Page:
Annals of Indian Academy of Neurology
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ORIGINAL ARTICLE
Year : 2014  |  Volume : 17  |  Issue : 1  |  Page : 58-61

Susceptibility weighted magnetic resonance imaging of brain: A multifaceted powerful sequence that adds to understanding of acute stroke


Department of Radiodiagnosis, MS Ramaiah Medical College and Hospitals, Bangalore, Karnataka, India

Correspondence Address:
Deepti Naik
Department of Radiodiagnosis, MS Ramaiah Medical College and Hospitals, MSRIT Post, Bangalore - 560 054, Karnataka
India
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Source of Support: None, Conflict of Interest: None


DOI: 10.4103/0972-2327.128555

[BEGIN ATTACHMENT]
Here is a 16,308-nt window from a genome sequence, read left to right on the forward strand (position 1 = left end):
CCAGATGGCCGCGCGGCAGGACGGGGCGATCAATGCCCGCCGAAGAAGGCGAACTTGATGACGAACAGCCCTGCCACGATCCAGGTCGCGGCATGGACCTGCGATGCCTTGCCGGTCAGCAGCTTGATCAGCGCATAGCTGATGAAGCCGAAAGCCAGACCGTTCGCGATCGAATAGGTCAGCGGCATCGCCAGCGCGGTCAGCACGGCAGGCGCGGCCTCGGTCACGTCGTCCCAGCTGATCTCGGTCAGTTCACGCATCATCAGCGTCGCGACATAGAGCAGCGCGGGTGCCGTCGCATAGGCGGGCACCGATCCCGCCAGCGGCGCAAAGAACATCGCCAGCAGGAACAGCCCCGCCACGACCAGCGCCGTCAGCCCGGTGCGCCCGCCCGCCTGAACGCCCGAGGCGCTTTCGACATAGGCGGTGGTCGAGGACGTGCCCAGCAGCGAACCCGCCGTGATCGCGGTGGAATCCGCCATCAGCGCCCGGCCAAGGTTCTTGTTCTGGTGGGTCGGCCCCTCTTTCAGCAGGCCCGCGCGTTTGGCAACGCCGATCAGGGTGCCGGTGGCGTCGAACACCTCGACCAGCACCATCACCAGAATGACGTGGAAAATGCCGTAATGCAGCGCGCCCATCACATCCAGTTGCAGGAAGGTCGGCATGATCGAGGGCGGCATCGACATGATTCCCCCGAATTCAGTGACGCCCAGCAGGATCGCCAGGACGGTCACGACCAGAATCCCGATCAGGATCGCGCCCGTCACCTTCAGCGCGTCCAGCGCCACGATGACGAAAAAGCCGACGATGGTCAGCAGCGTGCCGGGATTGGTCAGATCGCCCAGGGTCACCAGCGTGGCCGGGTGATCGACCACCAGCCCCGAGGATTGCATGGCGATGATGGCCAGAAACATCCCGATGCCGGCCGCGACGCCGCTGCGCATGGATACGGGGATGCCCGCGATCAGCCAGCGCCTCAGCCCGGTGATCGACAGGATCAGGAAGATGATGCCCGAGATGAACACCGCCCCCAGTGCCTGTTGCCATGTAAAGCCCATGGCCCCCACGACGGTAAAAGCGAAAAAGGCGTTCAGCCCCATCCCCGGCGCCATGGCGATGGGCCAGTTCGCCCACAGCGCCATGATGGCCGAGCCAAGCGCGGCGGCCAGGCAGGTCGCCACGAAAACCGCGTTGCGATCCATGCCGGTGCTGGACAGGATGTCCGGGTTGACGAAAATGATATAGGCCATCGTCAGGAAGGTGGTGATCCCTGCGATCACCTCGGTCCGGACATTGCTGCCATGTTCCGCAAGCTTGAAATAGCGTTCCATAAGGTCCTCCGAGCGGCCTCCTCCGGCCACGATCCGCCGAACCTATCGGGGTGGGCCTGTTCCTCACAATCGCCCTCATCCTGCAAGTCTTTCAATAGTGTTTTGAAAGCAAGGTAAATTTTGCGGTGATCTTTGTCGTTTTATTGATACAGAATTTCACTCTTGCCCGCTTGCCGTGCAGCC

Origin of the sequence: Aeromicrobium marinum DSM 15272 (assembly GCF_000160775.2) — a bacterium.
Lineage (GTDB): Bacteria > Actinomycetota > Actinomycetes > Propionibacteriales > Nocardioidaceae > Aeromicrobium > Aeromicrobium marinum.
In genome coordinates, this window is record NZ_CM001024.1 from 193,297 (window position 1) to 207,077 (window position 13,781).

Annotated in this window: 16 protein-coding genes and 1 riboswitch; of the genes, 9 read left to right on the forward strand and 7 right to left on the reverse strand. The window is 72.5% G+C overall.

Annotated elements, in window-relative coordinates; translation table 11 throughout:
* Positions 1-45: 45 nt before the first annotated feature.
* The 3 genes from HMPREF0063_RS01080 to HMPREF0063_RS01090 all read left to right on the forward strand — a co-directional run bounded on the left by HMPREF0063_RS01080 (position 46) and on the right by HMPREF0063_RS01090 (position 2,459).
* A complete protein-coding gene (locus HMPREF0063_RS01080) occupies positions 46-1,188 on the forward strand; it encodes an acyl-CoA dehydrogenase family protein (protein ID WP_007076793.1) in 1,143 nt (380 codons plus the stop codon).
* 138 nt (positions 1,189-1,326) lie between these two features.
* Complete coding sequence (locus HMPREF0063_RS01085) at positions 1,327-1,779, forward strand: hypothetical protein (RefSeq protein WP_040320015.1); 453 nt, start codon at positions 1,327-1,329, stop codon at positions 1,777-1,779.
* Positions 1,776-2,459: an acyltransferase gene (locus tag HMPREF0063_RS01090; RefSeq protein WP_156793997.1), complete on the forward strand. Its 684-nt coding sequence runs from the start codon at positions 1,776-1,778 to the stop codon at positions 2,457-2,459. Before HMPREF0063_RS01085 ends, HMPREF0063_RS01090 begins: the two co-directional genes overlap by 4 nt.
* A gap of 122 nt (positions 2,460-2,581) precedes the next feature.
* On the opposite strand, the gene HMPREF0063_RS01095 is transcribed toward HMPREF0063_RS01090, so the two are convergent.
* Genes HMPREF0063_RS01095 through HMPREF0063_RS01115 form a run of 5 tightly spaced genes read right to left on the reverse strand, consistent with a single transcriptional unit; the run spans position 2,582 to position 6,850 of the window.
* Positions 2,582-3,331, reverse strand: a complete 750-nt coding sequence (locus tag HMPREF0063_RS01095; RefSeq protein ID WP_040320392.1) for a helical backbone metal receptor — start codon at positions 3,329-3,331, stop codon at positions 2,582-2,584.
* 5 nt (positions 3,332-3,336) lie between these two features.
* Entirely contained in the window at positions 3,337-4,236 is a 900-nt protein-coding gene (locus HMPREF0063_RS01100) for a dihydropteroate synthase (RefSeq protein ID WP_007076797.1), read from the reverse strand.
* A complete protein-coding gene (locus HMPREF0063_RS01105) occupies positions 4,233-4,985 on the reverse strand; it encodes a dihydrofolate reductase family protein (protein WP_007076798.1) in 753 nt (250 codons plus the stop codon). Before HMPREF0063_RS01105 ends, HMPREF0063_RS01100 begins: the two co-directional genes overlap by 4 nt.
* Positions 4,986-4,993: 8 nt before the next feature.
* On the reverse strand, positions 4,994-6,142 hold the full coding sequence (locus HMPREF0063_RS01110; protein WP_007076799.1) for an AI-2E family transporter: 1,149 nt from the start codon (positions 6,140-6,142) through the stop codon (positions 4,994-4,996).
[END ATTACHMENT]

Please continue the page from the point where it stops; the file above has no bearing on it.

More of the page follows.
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Context: To evaluate the additional information that susceptibility weighted sequences and datasets would provide in acute stroke. Aims: The aim of this study were to assess the value addition of susceptibility weighted magnetic resonance imaging (SWI) of brain in patients with acute arterial infarct. Materials and Methods: All patients referred for a complete brain magnetic resonance imaging (MRI) between March 2010 and March 2011 at our institution had SWI as part of routine MRI (T1, T2, and diffusion imaging). Retrospective study of 62 consecutive patients with acute arterial infarct was evaluated for the presence of macroscopic hemorrhage, petechial micro-bleeds, dark middle cerebral artery (MCA) sign and prominent vessels in the vicinity of infarct. Results: SWI was found to detect hemorrhage not seen on other routine MRI sequences in 22 patients. Out of 62 patients, 17 (10 petechial) had hemorrhage less than 50% and 5 patients had greater than 50% area of hemorrhage. A "dark artery sign" due to thrombus within the artery was seen in 8 out of 62 patients. Prominent cortical and intraparenchymal veins were seen in 14 out of 62 patients. Conclusions: SWI has been previously shown to be sensitive in detecting hemorrhage; however is not routinely used in stroke evaluation. Our study shows that SWI, by virtue of identifying unsuspected hemorrhage, central occluded vessel, and venous congestion is additive in value to the routine MR exam and should be part of a routine MR brain in patients suspected of having an acute infarct.


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